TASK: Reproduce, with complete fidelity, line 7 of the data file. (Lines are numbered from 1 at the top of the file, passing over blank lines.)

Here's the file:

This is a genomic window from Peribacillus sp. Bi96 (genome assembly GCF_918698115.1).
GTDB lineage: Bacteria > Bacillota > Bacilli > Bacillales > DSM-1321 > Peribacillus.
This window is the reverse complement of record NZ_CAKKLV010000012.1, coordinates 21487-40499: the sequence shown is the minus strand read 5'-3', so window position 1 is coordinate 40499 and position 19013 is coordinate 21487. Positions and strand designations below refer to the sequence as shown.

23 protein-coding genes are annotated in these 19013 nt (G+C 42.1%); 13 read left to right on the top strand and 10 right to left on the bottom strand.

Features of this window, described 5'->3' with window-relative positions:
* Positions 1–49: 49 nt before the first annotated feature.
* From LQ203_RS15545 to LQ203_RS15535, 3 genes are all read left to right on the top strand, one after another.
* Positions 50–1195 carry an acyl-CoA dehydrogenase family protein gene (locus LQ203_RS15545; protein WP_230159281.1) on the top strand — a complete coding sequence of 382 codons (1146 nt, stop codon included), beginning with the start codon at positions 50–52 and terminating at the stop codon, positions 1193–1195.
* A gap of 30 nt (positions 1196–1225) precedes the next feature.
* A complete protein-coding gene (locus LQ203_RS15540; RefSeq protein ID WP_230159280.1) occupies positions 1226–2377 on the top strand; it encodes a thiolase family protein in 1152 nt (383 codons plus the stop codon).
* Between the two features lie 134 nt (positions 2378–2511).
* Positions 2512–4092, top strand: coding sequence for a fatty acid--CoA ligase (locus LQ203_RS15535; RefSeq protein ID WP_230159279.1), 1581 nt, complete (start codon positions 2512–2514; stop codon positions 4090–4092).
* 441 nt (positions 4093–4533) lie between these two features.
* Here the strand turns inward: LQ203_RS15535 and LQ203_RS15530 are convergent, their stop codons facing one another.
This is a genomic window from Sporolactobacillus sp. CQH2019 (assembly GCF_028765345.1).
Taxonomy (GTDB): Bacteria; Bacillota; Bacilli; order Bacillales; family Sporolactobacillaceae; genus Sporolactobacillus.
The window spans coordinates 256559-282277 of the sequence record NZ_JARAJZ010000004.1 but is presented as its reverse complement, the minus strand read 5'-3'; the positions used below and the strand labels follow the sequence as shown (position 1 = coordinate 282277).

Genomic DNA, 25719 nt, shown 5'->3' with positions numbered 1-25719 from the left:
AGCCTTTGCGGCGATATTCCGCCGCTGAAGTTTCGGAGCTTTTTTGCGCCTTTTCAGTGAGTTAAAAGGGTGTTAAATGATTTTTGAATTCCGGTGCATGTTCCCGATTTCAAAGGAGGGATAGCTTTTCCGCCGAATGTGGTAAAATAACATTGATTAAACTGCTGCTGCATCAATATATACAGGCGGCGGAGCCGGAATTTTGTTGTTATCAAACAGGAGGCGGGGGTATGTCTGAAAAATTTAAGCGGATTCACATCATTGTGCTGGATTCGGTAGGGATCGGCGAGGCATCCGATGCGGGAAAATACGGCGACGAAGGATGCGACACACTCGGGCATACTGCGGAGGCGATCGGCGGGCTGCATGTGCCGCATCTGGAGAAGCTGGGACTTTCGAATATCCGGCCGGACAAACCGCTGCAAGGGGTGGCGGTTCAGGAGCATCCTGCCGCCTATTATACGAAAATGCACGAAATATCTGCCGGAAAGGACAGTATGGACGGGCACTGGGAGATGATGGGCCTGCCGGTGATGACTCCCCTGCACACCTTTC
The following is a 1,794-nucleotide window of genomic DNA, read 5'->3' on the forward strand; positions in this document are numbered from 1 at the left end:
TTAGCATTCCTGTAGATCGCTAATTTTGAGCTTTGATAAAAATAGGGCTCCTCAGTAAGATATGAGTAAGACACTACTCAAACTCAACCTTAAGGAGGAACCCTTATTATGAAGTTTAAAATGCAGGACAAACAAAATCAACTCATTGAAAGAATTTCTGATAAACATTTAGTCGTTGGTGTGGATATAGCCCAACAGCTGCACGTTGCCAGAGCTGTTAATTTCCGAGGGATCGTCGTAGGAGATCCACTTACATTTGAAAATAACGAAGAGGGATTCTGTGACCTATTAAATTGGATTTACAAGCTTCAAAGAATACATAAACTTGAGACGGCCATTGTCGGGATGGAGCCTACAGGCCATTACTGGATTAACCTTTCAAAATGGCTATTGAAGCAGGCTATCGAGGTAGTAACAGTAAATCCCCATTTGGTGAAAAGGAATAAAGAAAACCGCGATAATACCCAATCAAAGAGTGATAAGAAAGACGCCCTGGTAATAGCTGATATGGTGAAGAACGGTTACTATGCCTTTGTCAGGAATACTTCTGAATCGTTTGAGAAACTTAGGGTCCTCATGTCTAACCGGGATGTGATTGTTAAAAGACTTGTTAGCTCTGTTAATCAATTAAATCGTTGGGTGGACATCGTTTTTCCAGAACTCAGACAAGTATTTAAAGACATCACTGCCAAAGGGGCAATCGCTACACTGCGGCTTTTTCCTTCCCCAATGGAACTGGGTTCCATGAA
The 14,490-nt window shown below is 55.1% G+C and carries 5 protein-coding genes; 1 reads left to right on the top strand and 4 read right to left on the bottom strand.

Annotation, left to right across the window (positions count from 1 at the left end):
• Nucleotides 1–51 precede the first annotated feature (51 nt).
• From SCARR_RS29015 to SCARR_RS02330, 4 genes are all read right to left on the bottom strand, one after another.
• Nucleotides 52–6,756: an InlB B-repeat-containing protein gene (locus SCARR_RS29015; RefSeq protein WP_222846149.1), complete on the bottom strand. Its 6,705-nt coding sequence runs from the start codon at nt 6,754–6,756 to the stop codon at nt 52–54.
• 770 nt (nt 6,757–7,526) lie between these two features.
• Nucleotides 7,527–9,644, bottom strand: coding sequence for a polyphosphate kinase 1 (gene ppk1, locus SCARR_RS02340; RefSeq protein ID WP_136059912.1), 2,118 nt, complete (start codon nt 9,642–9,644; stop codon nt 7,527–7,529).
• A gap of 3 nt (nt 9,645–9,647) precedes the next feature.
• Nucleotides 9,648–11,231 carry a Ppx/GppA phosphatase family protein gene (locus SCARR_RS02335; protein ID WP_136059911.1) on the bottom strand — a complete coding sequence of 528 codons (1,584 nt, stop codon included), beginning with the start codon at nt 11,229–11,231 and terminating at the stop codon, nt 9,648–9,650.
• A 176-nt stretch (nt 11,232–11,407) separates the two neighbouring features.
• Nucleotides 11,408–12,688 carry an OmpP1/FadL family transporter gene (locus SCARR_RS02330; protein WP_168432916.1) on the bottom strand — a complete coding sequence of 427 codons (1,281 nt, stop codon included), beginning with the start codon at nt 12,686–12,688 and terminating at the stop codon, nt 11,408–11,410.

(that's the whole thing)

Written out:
* From LQ203_RS15545 to LQ203_RS15535, 3 genes are all read left to right on the top strand, one after another.